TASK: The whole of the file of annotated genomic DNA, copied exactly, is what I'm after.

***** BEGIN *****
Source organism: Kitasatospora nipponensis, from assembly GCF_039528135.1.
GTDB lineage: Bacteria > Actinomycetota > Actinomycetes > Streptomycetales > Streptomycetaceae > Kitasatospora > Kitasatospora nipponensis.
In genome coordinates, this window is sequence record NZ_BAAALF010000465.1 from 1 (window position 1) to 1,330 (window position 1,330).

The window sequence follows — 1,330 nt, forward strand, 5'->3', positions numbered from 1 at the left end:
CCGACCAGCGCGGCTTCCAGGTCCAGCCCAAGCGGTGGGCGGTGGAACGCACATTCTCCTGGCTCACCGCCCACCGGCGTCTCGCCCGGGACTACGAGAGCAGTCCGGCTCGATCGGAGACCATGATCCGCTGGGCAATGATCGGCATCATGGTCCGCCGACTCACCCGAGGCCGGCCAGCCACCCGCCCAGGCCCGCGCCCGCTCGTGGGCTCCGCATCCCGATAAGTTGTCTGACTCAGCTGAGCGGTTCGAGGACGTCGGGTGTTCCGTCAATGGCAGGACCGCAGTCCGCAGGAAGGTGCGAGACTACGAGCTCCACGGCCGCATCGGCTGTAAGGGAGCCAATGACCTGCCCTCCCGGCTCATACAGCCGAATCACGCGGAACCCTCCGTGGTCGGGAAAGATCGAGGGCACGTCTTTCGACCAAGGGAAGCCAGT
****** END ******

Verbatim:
Source organism: Kitasatospora nipponensis, from assembly GCF_039528135.1.
GTDB lineage: Bacteria > Actinomycetota > Actinomycetes > Streptomycetales > Streptomycetaceae > Kitasatospora > Kitasatospora nipponensis.
In genome coordinates, this window is sequence record NZ_BAAALF010000465.1 from 1 (window position 1) to 1,330 (window position 1,330).

The window sequence follows — 1,330 nt, forward strand, 5'->3', positions numbered from 1 at the left end:
CCGACCAGCGCGGCTTCCAGGTCCAGCCCAAGCGGTGGGCGGTGGAACGCACATTCTCCTGGCTCACCGCCCACCGGCGTCTCGCCCGGGACTACGAGAGCAGTCCGGCTCGATCGGAGACCATGATCCGCTGGGCAATGATCGGCATCATGGTCCGCCGACTCACCCGAGGCCGGCCAGCCACCCGCCCAGGCCCGCGCCCGCTCGTGGGCTCCGCATCCCGATAAGTTGTCTGACTCAGCTGAGCGGTTCGAGGACGTCGGGTGTTCCGTCAATGGCAGGACCGCAGTCCGCAGGAAGGTGCGAGACTACGAGCTCCACGGCCGCATCGGCTGTAAGGGAGCCAATGACCTGCCCTCCCGGCTCATACAGCCGAATCACGCGGAACCCTCCGTGGTCGGGAAAGATCGAGGGCACGTCTTTCGACCAAGGGAAGCCAGT